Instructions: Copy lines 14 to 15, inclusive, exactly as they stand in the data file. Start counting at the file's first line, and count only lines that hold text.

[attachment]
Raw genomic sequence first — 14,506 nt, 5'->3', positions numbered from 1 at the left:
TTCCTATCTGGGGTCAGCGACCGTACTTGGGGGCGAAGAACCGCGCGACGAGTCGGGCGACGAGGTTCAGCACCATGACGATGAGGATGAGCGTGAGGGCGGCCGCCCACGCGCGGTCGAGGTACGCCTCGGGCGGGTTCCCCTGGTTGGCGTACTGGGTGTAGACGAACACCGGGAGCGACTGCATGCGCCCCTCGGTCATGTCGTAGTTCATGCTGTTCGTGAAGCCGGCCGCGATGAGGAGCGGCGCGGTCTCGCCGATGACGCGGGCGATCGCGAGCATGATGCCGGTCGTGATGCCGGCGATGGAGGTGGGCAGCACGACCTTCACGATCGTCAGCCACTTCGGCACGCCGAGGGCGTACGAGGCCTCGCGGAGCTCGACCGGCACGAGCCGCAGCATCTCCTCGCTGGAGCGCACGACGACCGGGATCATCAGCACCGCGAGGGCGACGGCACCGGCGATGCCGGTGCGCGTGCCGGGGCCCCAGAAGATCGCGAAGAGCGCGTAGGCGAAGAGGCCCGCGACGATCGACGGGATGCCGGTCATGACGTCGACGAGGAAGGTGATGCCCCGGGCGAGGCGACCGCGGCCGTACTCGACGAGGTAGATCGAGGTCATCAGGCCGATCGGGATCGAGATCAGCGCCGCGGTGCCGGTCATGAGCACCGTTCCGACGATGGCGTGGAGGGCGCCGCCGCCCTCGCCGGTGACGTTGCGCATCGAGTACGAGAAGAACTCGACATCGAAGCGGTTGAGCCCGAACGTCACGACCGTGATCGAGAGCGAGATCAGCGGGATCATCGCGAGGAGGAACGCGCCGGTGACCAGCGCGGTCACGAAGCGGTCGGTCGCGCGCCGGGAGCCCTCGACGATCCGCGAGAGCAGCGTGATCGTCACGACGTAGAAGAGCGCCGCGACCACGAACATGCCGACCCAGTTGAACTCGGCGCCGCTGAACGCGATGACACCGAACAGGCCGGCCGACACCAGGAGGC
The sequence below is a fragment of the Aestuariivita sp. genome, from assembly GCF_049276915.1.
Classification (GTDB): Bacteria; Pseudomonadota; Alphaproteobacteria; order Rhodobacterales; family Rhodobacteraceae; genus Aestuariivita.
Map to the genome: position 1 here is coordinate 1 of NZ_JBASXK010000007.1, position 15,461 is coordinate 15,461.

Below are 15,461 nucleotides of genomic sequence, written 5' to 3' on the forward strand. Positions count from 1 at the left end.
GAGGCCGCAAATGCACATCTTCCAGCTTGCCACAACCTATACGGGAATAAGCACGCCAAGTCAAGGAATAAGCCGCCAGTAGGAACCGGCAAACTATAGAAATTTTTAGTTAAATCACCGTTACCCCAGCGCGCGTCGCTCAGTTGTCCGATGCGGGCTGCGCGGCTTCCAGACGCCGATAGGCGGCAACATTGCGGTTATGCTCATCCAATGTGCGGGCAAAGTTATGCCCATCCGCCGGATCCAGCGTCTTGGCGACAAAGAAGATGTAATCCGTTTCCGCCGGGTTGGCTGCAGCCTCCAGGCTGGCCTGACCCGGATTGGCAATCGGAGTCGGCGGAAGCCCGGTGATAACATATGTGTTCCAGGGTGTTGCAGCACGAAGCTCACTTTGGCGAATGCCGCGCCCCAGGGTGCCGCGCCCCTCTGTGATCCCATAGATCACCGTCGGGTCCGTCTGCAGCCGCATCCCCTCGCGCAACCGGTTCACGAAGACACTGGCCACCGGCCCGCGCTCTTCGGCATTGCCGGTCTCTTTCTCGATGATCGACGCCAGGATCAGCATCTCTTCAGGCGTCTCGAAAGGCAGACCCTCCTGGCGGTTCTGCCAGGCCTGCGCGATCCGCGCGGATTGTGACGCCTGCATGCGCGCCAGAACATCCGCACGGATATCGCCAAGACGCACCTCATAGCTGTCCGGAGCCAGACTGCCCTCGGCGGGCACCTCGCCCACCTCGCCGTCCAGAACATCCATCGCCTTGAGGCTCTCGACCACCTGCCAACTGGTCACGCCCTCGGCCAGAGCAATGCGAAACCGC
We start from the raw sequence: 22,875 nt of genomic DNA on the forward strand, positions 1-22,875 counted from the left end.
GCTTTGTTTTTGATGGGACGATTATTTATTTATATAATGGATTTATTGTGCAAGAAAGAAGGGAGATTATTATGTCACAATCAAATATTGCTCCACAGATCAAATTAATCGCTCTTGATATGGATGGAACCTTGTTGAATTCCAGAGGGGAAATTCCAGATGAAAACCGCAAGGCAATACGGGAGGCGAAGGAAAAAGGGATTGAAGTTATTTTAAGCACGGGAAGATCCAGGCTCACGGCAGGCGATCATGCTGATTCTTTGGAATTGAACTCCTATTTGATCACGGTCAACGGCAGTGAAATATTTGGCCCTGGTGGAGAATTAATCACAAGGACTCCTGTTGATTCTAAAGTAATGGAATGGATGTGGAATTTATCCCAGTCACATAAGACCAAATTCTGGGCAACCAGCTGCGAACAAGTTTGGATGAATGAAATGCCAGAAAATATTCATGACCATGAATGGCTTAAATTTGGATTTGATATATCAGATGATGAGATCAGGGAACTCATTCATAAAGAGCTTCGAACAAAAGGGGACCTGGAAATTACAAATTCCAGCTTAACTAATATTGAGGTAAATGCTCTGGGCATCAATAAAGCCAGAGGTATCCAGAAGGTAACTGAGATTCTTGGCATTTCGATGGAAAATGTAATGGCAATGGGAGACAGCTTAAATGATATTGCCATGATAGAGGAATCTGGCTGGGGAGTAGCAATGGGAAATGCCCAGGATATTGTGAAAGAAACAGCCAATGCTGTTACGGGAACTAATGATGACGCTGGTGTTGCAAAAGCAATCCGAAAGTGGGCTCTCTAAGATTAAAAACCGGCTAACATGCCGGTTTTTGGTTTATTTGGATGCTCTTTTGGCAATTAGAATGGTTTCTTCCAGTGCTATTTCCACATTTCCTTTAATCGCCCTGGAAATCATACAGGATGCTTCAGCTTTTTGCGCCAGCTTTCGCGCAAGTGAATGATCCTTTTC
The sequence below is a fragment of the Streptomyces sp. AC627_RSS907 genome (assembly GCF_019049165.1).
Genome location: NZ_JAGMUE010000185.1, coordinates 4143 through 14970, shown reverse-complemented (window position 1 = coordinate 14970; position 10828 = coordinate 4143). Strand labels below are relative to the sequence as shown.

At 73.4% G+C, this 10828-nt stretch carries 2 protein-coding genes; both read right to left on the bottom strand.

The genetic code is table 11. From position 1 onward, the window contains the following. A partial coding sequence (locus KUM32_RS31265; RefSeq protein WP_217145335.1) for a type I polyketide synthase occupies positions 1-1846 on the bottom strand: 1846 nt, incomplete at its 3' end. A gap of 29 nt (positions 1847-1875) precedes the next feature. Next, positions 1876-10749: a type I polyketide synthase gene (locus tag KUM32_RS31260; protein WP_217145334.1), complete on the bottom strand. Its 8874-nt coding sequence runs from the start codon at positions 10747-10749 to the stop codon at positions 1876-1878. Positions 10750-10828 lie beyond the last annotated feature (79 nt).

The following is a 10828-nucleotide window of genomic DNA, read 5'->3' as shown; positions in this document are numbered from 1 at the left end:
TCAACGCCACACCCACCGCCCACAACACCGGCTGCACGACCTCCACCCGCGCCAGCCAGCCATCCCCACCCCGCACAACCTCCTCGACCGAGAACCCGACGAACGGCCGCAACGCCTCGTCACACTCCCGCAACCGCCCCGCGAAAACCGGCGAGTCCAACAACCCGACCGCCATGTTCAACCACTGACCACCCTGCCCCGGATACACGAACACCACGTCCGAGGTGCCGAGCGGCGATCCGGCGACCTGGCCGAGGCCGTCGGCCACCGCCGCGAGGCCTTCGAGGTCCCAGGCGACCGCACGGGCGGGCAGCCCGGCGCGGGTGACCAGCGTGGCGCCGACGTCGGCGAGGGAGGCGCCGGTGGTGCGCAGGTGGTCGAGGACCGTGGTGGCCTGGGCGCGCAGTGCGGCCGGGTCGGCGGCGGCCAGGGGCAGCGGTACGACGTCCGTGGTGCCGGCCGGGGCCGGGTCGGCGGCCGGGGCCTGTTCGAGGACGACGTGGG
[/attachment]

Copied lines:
The following is a 10828-nucleotide window of genomic DNA, read 5'->3' as shown; positions in this document are numbered from 1 at the left end:
TCAACGCCACACCCACCGCCCACAACACCGGCTGCACGACCTCCACCCGCGCCAGCCAGCCATCCCCACCCCGCACAACCTCCTCGACCGAGAACCCGACGAACGGCCGCAACGCCTCGTCACACTCCCGCAACCGCCCCGCGAAAACCGGCGAGTCCAACAACCCGACCGCCATGTTCAACCACTGACCACCCTGCCCCGGATACACGAACACCACGTCCGAGGTGCCGAGCGGCGATCCGGCGACCTGGCCGAGGCCGTCGGCCACCGCCGCGAGGCCTTCGAGGTCCCAGGCGACCGCACGGGCGGGCAGCCCGGCGCGGGTGACCAGCGTGGCGCCGACGTCGGCGAGGGAGGCGCCGGTGGTGCGCAGGTGGTCGAGGACCGTGGTGGCCTGGGCGCGCAGTGCGGCCGGGTCGGCGGCGGCCAGGGGCAGCGGTACGACGTCCGTGGTGCCGGCCGGGGCCGGGTCGGCGGCCGGGGCCTGTTCGAGGACGACGTGGG